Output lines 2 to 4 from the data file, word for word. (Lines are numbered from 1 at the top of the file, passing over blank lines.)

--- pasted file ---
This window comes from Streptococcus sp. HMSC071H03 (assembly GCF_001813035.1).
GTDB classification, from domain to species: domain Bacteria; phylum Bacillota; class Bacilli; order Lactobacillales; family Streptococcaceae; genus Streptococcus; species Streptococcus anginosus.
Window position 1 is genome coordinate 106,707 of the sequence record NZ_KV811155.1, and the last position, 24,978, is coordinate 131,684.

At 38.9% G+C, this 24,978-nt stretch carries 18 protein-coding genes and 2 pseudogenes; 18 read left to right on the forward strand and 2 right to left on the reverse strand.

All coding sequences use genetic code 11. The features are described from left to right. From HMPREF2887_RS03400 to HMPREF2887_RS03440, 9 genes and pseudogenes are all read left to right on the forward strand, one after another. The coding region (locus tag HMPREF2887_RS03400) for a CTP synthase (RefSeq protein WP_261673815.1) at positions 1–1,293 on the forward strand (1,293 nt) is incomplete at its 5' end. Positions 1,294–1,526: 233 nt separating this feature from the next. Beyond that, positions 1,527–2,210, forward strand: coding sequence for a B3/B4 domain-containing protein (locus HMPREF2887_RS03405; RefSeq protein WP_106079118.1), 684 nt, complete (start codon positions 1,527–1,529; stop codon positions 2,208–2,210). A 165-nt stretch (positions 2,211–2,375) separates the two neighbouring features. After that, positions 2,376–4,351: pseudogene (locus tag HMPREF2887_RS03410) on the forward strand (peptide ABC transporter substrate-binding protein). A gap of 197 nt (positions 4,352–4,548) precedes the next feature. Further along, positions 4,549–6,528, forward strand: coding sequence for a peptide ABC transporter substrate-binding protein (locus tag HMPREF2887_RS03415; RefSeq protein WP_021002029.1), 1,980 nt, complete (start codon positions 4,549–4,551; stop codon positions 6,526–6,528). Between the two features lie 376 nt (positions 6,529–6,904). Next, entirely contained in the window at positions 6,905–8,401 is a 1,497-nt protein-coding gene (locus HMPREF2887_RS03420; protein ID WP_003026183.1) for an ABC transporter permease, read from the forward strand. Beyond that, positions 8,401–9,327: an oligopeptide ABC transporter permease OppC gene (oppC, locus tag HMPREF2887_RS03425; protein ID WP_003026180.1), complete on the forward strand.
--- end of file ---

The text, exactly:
GTDB classification, from domain to species: domain Bacteria; phylum Bacillota; class Bacilli; order Lactobacillales; family Streptococcaceae; genus Streptococcus; species Streptococcus anginosus.
Window position 1 is genome coordinate 106,707 of the sequence record NZ_KV811155.1, and the last position, 24,978, is coordinate 131,684.

At 38.9% G+C, this 24,978-nt stretch carries 18 protein-coding genes and 2 pseudogenes; 18 read left to right on the forward strand and 2 right to left on the reverse strand.